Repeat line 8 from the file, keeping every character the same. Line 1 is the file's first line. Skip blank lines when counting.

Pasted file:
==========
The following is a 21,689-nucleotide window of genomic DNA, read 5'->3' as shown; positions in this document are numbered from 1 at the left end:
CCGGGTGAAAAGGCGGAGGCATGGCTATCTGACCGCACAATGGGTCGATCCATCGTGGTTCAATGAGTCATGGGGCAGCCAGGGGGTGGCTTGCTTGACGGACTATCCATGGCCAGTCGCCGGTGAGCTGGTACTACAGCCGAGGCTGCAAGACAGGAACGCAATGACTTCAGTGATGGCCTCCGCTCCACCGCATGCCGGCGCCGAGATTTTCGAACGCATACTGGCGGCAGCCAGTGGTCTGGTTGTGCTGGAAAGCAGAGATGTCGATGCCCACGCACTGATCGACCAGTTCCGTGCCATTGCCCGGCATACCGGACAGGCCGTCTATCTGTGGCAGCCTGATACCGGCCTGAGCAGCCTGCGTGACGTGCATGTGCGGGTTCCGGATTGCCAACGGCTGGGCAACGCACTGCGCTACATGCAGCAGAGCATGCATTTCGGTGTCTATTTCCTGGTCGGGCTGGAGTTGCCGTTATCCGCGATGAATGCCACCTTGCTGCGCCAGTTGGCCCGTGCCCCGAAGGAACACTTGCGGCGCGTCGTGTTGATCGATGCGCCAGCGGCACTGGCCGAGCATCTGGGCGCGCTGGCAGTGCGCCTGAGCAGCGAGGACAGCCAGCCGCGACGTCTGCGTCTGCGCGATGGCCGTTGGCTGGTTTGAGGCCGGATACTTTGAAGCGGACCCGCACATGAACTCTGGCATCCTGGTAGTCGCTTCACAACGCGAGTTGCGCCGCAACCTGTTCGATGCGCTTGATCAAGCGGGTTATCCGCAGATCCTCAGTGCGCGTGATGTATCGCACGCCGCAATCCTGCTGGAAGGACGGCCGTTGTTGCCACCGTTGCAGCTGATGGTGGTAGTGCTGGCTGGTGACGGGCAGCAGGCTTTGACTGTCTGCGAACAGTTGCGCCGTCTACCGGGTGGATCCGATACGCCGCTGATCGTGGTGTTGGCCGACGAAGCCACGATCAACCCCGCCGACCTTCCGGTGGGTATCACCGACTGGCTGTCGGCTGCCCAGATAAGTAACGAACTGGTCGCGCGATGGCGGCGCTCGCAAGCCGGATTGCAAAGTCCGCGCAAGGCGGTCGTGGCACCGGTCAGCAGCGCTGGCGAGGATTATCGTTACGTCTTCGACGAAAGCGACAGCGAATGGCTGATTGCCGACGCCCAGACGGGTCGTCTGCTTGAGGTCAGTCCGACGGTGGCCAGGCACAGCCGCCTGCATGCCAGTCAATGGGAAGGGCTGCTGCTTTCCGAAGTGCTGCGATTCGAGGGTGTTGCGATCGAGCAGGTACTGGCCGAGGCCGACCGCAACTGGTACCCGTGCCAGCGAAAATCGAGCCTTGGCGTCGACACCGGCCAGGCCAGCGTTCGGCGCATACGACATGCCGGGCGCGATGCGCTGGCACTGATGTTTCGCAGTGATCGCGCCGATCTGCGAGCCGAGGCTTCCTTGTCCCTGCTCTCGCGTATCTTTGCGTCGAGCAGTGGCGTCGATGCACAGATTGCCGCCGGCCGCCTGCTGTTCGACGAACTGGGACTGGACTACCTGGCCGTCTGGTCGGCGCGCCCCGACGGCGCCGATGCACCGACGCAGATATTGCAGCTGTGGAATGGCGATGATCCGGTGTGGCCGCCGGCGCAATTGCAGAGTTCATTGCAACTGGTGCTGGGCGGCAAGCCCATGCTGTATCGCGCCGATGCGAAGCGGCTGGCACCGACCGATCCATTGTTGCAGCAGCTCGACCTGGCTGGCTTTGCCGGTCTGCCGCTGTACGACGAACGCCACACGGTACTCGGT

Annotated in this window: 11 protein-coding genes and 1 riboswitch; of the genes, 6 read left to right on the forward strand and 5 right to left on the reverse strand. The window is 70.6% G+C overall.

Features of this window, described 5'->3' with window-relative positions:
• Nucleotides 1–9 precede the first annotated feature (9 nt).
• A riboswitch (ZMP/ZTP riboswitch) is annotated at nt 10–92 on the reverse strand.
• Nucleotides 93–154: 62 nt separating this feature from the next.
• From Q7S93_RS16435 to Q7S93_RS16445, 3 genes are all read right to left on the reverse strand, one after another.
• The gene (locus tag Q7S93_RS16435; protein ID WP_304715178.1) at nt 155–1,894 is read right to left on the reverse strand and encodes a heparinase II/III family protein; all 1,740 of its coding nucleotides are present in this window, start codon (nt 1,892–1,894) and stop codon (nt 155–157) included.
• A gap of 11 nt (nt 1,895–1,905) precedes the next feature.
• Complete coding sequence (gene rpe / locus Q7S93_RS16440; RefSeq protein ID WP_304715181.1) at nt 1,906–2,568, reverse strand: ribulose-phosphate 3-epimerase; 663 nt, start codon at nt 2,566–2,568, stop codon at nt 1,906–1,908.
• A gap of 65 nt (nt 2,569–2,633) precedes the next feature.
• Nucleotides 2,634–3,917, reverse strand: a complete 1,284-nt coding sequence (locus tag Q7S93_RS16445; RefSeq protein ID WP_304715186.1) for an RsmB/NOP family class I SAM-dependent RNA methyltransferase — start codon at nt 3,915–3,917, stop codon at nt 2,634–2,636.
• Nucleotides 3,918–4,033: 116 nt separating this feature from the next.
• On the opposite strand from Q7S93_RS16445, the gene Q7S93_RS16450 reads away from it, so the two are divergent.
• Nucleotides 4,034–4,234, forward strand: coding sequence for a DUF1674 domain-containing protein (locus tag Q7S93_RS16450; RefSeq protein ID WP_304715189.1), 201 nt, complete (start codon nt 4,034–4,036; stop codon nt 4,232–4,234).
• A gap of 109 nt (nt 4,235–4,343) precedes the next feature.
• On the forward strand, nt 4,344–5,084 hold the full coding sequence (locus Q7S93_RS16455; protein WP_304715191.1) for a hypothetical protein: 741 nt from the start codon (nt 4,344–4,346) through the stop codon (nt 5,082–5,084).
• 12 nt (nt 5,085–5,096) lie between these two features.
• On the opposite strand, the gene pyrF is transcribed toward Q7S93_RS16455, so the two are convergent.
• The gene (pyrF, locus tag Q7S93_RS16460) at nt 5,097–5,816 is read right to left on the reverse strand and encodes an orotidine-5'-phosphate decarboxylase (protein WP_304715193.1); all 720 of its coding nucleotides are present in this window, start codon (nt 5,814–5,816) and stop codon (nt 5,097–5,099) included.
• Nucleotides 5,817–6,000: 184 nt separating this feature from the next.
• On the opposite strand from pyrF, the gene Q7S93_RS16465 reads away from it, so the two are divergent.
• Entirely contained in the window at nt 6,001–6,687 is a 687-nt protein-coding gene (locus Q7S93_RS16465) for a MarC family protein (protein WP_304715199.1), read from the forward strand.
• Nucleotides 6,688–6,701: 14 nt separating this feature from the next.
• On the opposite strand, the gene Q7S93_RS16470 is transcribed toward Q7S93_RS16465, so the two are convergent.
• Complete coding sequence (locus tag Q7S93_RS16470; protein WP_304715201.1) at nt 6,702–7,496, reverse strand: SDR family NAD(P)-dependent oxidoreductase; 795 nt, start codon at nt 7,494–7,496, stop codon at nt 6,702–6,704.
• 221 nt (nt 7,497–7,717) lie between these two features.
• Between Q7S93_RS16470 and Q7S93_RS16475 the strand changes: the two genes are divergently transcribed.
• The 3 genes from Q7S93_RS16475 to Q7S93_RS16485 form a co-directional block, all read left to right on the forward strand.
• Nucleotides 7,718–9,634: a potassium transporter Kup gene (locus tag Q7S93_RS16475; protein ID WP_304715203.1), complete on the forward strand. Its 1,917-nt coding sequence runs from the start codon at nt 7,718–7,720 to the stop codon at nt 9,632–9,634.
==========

• From Q7S93_RS16435 to Q7S93_RS16445, 3 genes are all read right to left on the reverse strand, one after another.